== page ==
Review of Banff

27th August 2007 by Chris Miller 


There were two reasons why I decided to ski in North America for the first time. One: I had a friend who, rather handily, was living in Banff, and two: I had to find out why so many people were enduring long flights across the Atlantic when we have superb skiing just an hour and a half away.

I flew to Calgary from Heathrow, which cost £420 booked on (I booked the flight a fortnight before I was due to depart), Banff was then an hour and a half transfer away with Rocky Mountain Sky Shuttle, which cost only $96 return and then dropped you off and picked you up wherever you specified in the resort. I was on the minibus with a British couple so I questioned (or perhaps interrogated) them - why have they come all this way to ski? “No queues, great snow and everyone is friendly”, they even told me that Europe was now out of the question in their minds when picking next years destination. I couldn’t wait to get started!

The snow was perfect. I was exceptionally lucky as it had snowed overnight so I skied fresh tracks in the morning. There was no slush at the lower ends of the slopes, and no ice on steeper parts - never did I have to worry about one leg being slowed dramatically while the other shoots away at terrific speeds towards a ski school group. My friend told me, or she thought, that the light, powdery snow that falls in copious quantities is due to Banff’s location in the Rockies, but it truly is the finest snow I have ever skied on!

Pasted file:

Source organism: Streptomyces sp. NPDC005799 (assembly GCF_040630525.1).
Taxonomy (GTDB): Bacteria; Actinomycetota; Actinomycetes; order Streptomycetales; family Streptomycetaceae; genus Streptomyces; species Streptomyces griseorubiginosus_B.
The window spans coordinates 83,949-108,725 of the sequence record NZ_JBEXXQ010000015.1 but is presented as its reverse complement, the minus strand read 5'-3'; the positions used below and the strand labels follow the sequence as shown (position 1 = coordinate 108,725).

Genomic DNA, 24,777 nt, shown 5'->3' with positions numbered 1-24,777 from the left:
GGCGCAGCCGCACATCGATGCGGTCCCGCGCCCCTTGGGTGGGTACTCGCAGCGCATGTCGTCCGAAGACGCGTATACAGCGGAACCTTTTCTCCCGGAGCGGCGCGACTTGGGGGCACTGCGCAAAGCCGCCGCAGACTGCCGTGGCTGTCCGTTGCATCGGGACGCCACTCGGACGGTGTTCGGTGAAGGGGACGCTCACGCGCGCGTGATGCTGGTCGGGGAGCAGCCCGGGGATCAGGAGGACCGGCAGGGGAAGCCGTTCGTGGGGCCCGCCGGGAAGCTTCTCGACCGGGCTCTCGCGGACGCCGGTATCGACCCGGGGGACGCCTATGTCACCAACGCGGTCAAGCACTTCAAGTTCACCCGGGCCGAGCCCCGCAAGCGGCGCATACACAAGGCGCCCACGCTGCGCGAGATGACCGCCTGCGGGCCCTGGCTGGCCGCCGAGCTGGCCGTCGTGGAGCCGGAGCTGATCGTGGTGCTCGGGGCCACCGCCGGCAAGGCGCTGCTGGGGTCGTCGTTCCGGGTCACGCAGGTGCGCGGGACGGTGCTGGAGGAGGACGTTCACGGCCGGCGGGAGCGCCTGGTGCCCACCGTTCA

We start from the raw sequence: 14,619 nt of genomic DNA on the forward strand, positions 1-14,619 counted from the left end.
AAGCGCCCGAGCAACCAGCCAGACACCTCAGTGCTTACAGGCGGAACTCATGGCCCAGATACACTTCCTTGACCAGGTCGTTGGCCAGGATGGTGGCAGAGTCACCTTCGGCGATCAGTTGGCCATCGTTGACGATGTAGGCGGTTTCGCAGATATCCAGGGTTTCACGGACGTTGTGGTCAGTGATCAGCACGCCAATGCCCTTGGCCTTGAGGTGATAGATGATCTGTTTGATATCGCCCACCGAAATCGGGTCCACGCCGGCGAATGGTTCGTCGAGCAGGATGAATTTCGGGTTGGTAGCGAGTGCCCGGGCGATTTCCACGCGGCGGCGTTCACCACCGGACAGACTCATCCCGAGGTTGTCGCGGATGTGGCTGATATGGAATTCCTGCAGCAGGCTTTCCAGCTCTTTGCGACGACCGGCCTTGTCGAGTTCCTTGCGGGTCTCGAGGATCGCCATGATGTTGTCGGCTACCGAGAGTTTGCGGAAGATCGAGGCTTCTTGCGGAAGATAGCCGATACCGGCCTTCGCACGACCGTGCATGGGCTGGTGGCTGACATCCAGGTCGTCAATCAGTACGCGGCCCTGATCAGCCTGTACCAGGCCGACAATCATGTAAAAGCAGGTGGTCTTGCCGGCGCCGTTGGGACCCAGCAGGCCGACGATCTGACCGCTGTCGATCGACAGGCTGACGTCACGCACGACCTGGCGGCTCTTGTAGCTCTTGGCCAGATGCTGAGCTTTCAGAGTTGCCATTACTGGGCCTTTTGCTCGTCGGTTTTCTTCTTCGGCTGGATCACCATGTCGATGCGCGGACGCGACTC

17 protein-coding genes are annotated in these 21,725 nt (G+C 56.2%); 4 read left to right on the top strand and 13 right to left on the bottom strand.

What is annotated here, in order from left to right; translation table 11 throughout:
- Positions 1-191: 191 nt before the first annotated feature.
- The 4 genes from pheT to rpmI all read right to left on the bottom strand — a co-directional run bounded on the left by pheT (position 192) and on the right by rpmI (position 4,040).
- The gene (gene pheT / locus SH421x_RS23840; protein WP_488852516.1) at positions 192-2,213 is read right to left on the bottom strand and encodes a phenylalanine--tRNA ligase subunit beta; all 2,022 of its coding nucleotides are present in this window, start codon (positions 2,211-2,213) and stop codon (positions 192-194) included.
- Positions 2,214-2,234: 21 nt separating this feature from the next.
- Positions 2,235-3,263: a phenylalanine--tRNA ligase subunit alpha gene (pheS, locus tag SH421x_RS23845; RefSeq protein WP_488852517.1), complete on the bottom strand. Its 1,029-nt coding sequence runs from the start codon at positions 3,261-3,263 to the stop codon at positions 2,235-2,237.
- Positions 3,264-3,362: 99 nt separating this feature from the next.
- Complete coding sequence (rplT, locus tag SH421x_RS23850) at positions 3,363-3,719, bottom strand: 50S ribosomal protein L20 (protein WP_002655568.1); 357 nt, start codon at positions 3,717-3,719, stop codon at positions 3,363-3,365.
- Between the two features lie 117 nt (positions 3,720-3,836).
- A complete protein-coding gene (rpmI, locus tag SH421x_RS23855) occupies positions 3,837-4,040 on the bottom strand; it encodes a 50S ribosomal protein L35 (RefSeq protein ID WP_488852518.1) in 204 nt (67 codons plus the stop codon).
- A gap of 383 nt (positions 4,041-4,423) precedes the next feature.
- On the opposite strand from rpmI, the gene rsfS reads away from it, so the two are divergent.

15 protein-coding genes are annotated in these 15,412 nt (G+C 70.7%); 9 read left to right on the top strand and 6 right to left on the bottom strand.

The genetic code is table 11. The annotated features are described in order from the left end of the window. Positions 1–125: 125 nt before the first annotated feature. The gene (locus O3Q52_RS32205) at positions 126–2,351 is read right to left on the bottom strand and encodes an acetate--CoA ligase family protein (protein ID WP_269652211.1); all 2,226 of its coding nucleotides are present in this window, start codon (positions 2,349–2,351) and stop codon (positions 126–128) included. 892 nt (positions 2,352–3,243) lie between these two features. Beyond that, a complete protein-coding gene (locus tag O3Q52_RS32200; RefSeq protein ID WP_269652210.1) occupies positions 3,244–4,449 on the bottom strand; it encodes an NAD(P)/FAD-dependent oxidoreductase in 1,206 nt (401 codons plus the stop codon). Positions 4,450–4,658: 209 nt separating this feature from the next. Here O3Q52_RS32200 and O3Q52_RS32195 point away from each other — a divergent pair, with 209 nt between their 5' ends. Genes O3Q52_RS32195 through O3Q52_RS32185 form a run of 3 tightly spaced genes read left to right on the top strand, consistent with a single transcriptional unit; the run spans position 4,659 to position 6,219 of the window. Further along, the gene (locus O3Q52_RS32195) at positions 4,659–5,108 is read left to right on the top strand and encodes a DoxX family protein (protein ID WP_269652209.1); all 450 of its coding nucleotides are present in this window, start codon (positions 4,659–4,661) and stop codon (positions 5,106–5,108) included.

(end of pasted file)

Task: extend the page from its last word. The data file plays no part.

There were also no queues. At every lift there seemed to be a small army of ‘lifties’ - people who would hold the chair so it didn’t whack into the backs of your knees, put your skis in the gondola for you, tell you where to go and i’m quite sure if you asked them they could find you an English paper. Most importantly however is they made sure that if there was even the slightest hint that a queue was about to develop, every chair would have a bum on it and each gondola carried six pairs of skis. It is all very well the European mega resorts claiming to have uphill capacities of several billion people an hour, but when there is only one person on a 6 pack chair it doesn’t really make sense.

But what about the people, were they friendly? They weren’t just ‘friendly’ but pretty much everyone I met apparently already was one of my oldest friends. The bus driver would ask how my family was and people on gondolas would ask how my university course was, even though I am sure I didn’t tell them I was at uni! Everyone said thank you, please and excuse me, strangers pointed you to the right slopes - it was a world away from a French person barging past you grumpily while an Italian pointed you toward the nearest cliff face. This sums it up: local people volunteered (do the French even have a word for that?), i.e. without pay, to show skiers around the mountain, town or just have a beer - what a brilliant idea!

So the British couple were apparently right, this was a skier’s haven. Or was it?